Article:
What does it mean to be hypervisible and hyper-invisible at the same time?
A recent article in The Chronicle Review details the lives and narratives of several black academics and scholars in America. The article and the outpouring of stories comes after a scandal was revealed involving rich white people bribing many people to get their children accepted into rich white institutions in the country. In an attempt to make space for the voices usually seen as diversity quotas, or affirmative action recipients (by similar white people involved in this scandal), The Chronicle Review asked black academics to speak to themes raised by the admissions-bribery scandal. Some of the themes that arose were: feelings of undeservedness, the effects of diversity and affirmative-action on the college experience of black people, feeling out of place, and making it through, scars and all. The people interviewed ranged from graduate students, junior professors, and senior scholars. I was intrigued and excited to know that an article of the sort was written.
I think articles like the one in The Chronicle Review overlap with some of the goals of the research we do as a class. I haven’t come across many articles of the sort, especially on social media, that spell out some of the experiences of black academics. This admissions-bribery scandal highlights the plight(s) of black academics, in that, even while trying to abide by the system, while also actively working to make more equitable standards for marginalized people, black academics still aren’t granted the same access and authority as their white counterparts. White people evade this responsibility, and still cheat to get in. There is no space for black and brown people to mess up or cheat. White people are afforded the privilege to already have more access to these illustrious institutions simply based on white privilege alone, worry about students of color taking up spots, and pay their way in to ensure that their kid isn’t left out. Can you think about how nice it is to drop a couple millions to make sure your child goes to a certain college, even if they didn’t earn their spot? (Earn is italicized because I’m cautious to believe that anyone “earns” a spot, or if that should even be the case). Nonetheless, articles like this are important because it highlights that there are people who genuinely do have to work hard to access the same spaces white people, with generational wealth, can afford to pay for access to or simply just have access to. Gotta love structural inequality.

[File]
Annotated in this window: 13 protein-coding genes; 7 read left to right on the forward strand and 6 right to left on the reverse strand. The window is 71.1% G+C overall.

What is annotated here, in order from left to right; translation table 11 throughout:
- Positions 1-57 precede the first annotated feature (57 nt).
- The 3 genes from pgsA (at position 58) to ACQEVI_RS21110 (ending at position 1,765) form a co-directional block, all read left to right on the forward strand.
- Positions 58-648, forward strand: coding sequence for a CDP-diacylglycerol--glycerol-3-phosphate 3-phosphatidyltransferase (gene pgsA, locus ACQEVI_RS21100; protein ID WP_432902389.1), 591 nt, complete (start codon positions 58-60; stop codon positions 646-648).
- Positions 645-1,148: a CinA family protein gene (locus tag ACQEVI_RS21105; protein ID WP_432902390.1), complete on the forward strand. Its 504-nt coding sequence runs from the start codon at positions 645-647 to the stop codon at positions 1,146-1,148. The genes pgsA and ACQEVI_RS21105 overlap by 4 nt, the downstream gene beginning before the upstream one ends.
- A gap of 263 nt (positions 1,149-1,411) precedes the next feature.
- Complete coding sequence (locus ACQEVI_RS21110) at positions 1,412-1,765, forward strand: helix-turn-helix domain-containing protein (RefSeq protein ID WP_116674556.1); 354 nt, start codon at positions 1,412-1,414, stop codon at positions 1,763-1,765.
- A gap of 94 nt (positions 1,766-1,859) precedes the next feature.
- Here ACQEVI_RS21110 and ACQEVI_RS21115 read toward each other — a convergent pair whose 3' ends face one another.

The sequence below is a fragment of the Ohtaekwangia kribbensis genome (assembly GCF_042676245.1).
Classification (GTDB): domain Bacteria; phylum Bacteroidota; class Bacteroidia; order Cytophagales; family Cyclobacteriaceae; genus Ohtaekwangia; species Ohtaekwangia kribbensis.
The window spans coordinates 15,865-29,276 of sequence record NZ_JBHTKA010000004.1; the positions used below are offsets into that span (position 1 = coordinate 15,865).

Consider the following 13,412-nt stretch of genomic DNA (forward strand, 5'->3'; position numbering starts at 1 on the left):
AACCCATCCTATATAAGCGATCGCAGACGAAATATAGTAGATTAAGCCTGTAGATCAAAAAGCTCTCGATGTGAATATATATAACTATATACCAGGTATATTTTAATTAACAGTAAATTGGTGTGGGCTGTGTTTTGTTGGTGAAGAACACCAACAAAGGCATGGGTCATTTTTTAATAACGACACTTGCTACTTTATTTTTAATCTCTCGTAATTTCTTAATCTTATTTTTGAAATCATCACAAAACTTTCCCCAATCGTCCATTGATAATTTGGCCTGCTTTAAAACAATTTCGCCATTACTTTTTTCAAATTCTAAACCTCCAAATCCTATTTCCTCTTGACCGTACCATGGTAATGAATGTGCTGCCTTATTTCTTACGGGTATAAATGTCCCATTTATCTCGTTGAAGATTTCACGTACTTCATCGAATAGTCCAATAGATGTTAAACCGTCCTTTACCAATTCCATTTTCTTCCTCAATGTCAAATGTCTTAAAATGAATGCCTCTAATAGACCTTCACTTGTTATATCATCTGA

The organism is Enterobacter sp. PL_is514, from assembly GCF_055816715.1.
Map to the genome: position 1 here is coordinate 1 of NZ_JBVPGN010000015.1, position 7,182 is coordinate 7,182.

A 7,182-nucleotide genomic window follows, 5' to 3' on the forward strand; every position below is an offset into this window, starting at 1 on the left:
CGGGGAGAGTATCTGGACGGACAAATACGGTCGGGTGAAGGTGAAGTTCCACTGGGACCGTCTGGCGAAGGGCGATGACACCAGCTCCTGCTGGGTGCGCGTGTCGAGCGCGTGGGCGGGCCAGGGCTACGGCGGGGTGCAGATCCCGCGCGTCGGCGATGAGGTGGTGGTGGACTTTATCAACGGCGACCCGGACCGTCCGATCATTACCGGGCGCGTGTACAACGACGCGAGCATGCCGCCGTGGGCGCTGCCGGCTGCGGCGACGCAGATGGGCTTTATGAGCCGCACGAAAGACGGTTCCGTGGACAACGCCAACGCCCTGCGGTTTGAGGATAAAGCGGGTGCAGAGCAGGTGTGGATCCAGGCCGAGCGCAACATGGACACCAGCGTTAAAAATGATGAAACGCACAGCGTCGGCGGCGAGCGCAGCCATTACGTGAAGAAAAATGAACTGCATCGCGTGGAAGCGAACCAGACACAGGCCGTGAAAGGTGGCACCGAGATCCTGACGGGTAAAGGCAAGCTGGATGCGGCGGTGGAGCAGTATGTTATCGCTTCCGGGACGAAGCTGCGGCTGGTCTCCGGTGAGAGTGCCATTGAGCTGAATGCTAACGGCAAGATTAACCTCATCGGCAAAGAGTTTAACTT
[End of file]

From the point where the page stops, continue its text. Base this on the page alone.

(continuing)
Note from Professor Wolfe: Here is the link to the article in the Chronicle bree is writing about. It is sad, ironic, and/or entirely predictable that only subscribers to the Chronicle of Higher Education can see the article. Our campus has such a subscription, but sincere apologies to any readers who do not. Here is a different article for further reading:
- Lockhart, P.R. (March, 2019). What the college admissions scandal says about racial inequality. Vox.com.
This is a special post in a series authored by students in Professor Wolfe’s Spring 2019 Research Lab. We are studying the experiences of students of color at PWIs.
1 thought on “Being a Black Academic in America”
Bree, I love how you noted the ways in which the college admissions scandal reflects America’s structural inequality. While people laugh about the scandal because of how many celebrities were involved, I think many do not realize how impactful it actually is. I wonder how we can combat America’s obsession with numbers to define everything to give room to hearing & respecting other’s experiences as data. Hopefully our research is one of many in progress out there attempting to.
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